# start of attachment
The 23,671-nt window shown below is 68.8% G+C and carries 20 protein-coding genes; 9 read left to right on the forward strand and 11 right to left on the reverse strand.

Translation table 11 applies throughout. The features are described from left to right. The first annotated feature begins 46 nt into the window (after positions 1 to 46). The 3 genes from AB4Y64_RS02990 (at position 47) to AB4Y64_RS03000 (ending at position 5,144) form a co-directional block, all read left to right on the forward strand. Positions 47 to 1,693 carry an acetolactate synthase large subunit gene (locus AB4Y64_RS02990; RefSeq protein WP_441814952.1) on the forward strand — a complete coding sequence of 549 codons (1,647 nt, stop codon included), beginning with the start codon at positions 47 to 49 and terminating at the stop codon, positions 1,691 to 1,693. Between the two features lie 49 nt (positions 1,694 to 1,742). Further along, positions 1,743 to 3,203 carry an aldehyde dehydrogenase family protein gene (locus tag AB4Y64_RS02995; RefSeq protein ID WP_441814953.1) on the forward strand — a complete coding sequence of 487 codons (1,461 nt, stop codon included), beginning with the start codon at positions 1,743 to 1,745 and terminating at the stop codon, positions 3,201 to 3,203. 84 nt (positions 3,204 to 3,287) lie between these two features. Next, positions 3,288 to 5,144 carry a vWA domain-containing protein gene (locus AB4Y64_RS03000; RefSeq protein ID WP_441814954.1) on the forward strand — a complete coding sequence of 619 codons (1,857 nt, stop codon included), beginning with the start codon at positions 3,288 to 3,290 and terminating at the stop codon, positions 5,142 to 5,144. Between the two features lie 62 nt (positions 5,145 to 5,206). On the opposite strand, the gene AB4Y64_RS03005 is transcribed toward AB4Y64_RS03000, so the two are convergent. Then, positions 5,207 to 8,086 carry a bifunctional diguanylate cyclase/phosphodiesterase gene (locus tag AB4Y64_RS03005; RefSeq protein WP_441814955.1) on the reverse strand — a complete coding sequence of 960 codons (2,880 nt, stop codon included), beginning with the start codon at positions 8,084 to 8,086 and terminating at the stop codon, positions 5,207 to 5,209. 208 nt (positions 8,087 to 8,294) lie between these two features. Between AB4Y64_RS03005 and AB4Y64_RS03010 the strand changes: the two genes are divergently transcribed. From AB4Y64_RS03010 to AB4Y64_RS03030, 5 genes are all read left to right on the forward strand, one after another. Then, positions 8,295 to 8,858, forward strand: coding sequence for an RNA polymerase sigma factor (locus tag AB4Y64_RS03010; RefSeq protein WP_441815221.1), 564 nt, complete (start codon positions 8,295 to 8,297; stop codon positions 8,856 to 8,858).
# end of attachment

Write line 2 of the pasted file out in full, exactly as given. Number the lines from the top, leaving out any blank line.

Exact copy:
Translation table 11 applies throughout. The features are described from left to right. The first annotated feature begins 46 nt into the window (after positions 1 to 46). The 3 genes from AB4Y64_RS02990 (at position 47) to AB4Y64_RS03000 (ending at position 5,144) form a co-directional block, all read left to right on the forward strand. Positions 47 to 1,693 carry an acetolactate synthase large subunit gene (locus AB4Y64_RS02990; RefSeq protein WP_441814952.1) on the forward strand — a complete coding sequence of 549 codons (1,647 nt, stop codon included), beginning with the start codon at positions 47 to 49 and terminating at the stop codon, positions 1,691 to 1,693. Between the two features lie 49 nt (positions 1,694 to 1,742). Further along, positions 1,743 to 3,203 carry an aldehyde dehydrogenase family protein gene (locus tag AB4Y64_RS02995; RefSeq protein ID WP_441814953.1) on the forward strand — a complete coding sequence of 487 codons (1,461 nt, stop codon included), beginning with the start codon at positions 1,743 to 1,745 and terminating at the stop codon, positions 3,201 to 3,203. 84 nt (positions 3,204 to 3,287) lie between these two features. Next, positions 3,288 to 5,144 carry a vWA domain-containing protein gene (locus AB4Y64_RS03000; RefSeq protein ID WP_441814954.1) on the forward strand — a complete coding sequence of 619 codons (1,857 nt, stop codon included), beginning with the start codon at positions 3,288 to 3,290 and terminating at the stop codon, positions 5,142 to 5,144. Between the two features lie 62 nt (positions 5,145 to 5,206). On the opposite strand, the gene AB4Y64_RS03005 is transcribed toward AB4Y64_RS03000, so the two are convergent. Then, positions 5,207 to 8,086 carry a bifunctional diguanylate cyclase/phosphodiesterase gene (locus tag AB4Y64_RS03005; RefSeq protein WP_441814955.1) on the reverse strand — a complete coding sequence of 960 codons (2,880 nt, stop codon included), beginning with the start codon at positions 8,084 to 8,086 and terminating at the stop codon, positions 5,207 to 5,209. 208 nt (positions 8,087 to 8,294) lie between these two features. Between AB4Y64_RS03005 and AB4Y64_RS03010 the strand changes: the two genes are divergently transcribed. From AB4Y64_RS03010 to AB4Y64_RS03030, 5 genes are all read left to right on the forward strand, one after another. Then, positions 8,295 to 8,858, forward strand: coding sequence for an RNA polymerase sigma factor (locus tag AB4Y64_RS03010; RefSeq protein WP_441815221.1), 564 nt, complete (start codon positions 8,295 to 8,297; stop codon positions 8,856 to 8,858).